TT99 banner

labelThe Dig Diary 2001--Part 1

Tuesday 25-28 September

Helen & Nigel Strudwick set out for Egypt, arriving in Cairo early in the morning of the 26th. After getting up the next morning, our first task is to do the paperwork relating to our permission to work, as without this we can do nothing. Thus we go to the offices of the Supreme Council of Antiquities (SCA) at Abbassiya, a northeastern suburb of Cairo, and sign our contract and obtain our letter to take to Luxor; we also have to check our passports with the police of the SCA. This we accomplished very easily--thanks to the SCA. It was quite critical that we get the work done that day, as the 'weekend' in government departments in Egypt is now Thursday and Friday, so if we didn't get it completed we would have had to wait until Saturday, which in turn would delay getting to Luxor.

We are scheduled to fly down to Luxor on Friday, and so there was time to visit the Cairo Museum. We spend time chatting with our curatorial friends in the Museum, and also call on the new Director of the Museum, Dr Mamduh el-Damaty. We were shown the restored and cleaned copper statue of Pepy I, found at Hierakonpolis over 100 years ago. The change in its condition, work done by a German restorer from Mainz, is incredible! We went home early, as we were both feeling a little tired after our late arrival in Cairo.

On Thursday we started by going to the British Embassy to register our passports, a useful precaution to take in case something unexpected happens. Then we return to the museum to have a wander around the galleries for a few hours, which we have not done for a few years. As always, we see objects which we have never noticed before--it really is an amazing place!

On Friday we fly to Luxor. We move into the Abul Kassem hotel, as we have done for every season in TT99 since 1994.

The Abul Kassem hotel

Saturday 29 September

Now we start doing our paperwork in Luxor. We start by crossing over to the East Bank to visit the inspectorate there. On the way we notice how much work has been going on rearranging things at the West Bank ferry landing. The car park has been moved, and everything now has the feeling of a small town. Once on the east we visit Mr Bakhit, Director of Karnak, who is standing in for Sabri Abdel-Aziz, the Director of Upper Egypt who is presently on leave. He is very busy with people coming in with requests and bits of paper for signature. Once that is done we head for the west, to visit the General Director of the West Bank, Mohamed el-Bialey. He is an old friend and we spend a long time chatting and catching up, while at the same time he sorts out our papers. He then suggests that we have a look at the work he has been doing at Deir el-Bahari. The site is quiet in the afternoon and it is really beautiful to see it without lots of visitors. He shows us the various improvements he has been making for visitors, and we also look at the Third Terrace of the temple, which is scheduled soon for reopening after many years of reconstruction work. The Egyptian-Polish expedition there has done a great job of restoring the temple.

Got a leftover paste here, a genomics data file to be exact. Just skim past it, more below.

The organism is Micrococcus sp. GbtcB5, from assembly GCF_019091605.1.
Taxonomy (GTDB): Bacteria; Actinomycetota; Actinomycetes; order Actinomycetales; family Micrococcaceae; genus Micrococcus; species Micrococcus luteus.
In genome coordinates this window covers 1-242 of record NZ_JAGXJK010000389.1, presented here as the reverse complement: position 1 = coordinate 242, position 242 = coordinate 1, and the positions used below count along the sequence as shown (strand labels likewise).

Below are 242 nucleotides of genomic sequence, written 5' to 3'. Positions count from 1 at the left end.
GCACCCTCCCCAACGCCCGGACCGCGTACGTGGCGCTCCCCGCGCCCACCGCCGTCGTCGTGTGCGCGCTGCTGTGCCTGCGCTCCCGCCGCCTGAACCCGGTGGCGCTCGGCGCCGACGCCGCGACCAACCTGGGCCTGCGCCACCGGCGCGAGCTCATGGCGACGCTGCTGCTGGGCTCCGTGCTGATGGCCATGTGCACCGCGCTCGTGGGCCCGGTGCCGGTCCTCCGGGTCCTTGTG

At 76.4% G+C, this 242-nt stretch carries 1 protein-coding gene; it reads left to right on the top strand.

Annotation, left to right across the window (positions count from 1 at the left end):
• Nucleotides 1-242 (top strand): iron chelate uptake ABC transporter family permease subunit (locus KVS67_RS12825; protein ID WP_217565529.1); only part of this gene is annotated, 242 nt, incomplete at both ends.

Sunday 30 September

This morning we go to the West Bank Inspectorate to get access to the tomb. The key is presently with Inspector Ramadan Ahmed Aly who was with us in 1997 and 1998, and we head off for the tomb. Click to see a short video of the opening of the tomb (430k in size). Ramadan is standing in for Abdul-Rahman whom we have had for the last two years. A relative of Abdul-Rahman's has died and he is away helping with the arrangements and initial period of mourning.

Everything in the tomb is as we left it--in fact it seems as if we have never been away. We connect up our cables to the electricity supply, and we are off! The first job is to prepare material for our first member of staff, Tony Waldron, who is due to arrive Monday evening. Tony is a world-renowned expert in the study of human remains, and we are lucky that he is working with us. Tony was last with us in 1998 (see the Dig Diary 1998 and report on that season), and this time he is to finish off the bones we found after he left that season.

So Helen and I have to find them. Our memory is bad, and we cannot recall whether they are in Shaft F or Shaft C in the tomb, and so we open both. All the bones in Shaft F come from that area which was excavated in 1997, so Tony has seen those. One question I was asked earlier this year by a young person was 'what does a tomb smell like?'; this shaft did smell not very good this morning, due to all the mummies in it. Anyway, the bones are all in Shaft C, and Helen and I lift them out; there are quite a lot, all from the shafts in the courtyard. Some we hope are the bones of Senneferi himself. This whole process gives us a taste for the dust of the tomb. After five minutes we are very dirty.

Then we move the bones down to the front of the tomb and sort them by the context from which they came. It is particularly interesting and reassuring to see that the bones from the big shaft in the courtyard, the burial of Senneferi, are overwhelmingly concentrated on the room we have provisionally identified as the burial chamber. You can see this in the photo here--look at the huge pile on the right and how little there is from other places in the burial.

A good first day!

All text and images © Nigel & Helen Strudwick 2001

© Nigel Strudwick 1997-2018